Fifteen patients with medullary carcinoma of the thyroid (MCT), who had persistently elevated levels of serum calcitonin (CT) and carcinoembryonic antigen (CEA) after total thyroidectomy, were studied in order to localize the sites of the recurrent disease. Routine diagnostic examinations, including ultrasonography (US) and computed axial tomography (CAT), were carried out in all the cases. Scintigraphy with radio-iodinated meta-iodobenzylguanidine ((131I)-MIBG) was performed in 13 cases; selective venous catheterization (SVC) to reveal a gradient of CT levels was performed in 12 cases. Ten patients underwent both (l31I)-MIBG scintigraphy and SVC. US and CAT revealed the sites of recurrent tumor in only 4 out of the total 15 patients. SVC in basal conditions showed the presence of small metastases in 2 cases, and after intravenous stimulus with pentagastrin in 4 others. The MIBG scan showed metastatic foci of sporadic MCT in 2 patients, residual medullary thyroid tissue in 4 others, and a pheochromocytoma in a previously undiagnosed patient with Sipple's syndrome. More particularly, MIBG scan and SVC showed the localization of residual or metastatic tumor in 10 cases. In all 10 cases, results of the MIBG scan and SVC were confirmed as true positive by subsequent surgery and histopathologic examination. The conclusions of this study were twofold: (1) in the follow-up of MCT patients with persistently elevated CT and CEA levels, positive US and CAT findings make the MIBG scan useful, if positive, only to determine the nature of the lesion; (2) the association of the two approaches (MIBG scan and SVC) in patients with increased levels of CT and CEA but negative results of routine diagnostic examination can be useful to detect occult rnicrometastases, thus permitting an accurate clinicopathologic staging of the disease.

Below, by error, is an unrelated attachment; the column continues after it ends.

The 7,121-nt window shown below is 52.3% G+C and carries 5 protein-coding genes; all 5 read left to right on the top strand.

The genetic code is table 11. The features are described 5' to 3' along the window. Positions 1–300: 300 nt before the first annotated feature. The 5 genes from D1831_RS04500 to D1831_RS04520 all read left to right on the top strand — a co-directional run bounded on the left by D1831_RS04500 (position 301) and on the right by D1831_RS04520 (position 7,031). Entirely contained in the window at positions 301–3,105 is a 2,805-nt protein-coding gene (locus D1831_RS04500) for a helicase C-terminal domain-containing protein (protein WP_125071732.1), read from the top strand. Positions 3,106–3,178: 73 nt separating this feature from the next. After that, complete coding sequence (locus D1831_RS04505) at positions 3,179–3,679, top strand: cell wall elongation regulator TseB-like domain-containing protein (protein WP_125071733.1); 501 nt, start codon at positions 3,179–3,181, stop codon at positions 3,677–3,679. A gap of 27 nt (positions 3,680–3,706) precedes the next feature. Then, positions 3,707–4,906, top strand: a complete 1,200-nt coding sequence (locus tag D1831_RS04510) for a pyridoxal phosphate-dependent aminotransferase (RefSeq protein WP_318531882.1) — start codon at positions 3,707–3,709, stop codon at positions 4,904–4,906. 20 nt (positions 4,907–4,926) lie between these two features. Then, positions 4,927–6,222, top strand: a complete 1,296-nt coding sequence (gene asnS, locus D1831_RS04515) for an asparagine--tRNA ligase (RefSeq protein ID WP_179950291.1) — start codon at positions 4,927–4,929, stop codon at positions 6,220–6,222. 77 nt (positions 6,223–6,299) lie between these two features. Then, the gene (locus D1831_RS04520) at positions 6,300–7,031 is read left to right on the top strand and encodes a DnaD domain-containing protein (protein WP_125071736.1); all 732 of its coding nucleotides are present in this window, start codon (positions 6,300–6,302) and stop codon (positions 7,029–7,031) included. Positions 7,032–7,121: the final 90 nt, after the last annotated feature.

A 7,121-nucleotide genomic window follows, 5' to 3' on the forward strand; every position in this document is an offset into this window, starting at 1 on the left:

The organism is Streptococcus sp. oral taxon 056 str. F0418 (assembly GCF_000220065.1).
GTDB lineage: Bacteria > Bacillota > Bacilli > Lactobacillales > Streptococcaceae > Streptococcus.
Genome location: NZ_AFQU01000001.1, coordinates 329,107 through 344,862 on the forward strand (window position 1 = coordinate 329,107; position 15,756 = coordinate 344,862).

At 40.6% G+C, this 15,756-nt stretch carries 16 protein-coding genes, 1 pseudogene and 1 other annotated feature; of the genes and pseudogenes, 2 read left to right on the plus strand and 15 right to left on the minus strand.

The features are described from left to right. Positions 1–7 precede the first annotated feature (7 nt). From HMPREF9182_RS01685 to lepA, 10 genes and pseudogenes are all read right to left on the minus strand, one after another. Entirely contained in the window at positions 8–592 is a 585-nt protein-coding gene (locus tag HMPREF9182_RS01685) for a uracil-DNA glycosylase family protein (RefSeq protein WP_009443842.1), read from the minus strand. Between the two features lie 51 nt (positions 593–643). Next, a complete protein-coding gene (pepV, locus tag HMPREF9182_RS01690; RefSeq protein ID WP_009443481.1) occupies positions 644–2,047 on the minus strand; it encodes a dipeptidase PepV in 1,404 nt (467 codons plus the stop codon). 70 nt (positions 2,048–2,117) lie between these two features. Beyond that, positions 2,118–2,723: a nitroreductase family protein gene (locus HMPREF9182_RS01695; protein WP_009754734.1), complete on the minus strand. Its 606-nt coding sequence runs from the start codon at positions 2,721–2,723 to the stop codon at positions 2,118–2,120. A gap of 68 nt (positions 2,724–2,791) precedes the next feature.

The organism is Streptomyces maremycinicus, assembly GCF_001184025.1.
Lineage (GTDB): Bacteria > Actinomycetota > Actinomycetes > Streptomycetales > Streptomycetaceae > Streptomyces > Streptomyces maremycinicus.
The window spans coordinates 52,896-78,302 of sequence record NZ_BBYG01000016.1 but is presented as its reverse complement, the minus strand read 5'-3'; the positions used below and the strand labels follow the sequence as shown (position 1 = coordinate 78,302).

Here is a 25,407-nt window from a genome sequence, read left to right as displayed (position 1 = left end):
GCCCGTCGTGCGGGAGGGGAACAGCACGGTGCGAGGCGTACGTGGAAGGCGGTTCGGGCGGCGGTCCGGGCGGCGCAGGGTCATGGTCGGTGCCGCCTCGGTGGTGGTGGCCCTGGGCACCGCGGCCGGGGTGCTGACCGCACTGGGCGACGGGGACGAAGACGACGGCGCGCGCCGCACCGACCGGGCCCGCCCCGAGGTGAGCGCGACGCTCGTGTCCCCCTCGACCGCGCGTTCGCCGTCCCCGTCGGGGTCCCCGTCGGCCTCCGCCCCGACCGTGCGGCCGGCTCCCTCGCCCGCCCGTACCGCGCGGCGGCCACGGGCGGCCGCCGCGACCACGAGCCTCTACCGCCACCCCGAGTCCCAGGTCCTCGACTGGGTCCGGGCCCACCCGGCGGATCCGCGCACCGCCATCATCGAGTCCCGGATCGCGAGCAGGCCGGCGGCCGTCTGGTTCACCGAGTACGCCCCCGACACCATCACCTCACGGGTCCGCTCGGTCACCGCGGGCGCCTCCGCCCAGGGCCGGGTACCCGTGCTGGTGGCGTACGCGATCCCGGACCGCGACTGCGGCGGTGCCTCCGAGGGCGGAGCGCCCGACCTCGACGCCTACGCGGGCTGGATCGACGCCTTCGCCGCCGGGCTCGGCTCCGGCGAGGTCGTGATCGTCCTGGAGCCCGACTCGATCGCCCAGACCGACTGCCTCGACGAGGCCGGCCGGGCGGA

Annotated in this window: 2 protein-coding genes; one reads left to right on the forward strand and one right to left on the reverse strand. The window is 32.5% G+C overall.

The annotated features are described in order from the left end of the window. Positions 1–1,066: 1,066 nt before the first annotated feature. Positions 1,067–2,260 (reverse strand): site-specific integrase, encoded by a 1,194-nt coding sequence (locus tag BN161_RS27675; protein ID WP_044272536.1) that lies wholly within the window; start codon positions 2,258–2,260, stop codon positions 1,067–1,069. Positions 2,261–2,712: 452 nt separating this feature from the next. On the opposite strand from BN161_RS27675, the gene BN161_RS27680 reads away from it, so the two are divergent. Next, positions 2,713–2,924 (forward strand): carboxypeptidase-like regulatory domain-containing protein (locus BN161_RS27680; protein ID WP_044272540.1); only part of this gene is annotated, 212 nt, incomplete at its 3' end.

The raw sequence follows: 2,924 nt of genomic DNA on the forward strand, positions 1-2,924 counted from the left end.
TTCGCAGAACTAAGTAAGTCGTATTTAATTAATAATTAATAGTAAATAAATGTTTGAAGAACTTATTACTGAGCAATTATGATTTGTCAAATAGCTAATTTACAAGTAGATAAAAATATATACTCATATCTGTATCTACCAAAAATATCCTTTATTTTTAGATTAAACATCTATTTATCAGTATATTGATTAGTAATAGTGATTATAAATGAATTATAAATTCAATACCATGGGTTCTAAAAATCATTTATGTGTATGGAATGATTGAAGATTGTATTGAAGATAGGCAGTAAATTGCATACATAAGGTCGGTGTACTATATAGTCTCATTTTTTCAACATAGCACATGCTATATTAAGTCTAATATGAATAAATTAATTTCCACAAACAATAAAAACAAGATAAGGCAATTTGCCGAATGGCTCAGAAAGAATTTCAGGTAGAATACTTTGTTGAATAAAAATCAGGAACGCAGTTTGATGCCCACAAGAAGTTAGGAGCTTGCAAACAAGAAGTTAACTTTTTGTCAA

- Medullary thyroid carcinoma
- Selective venous catheterization
ASJC Scopus subject areas
- Pharmacology, Toxicology and Pharmaceutics(all)
- Pharmacology (medical)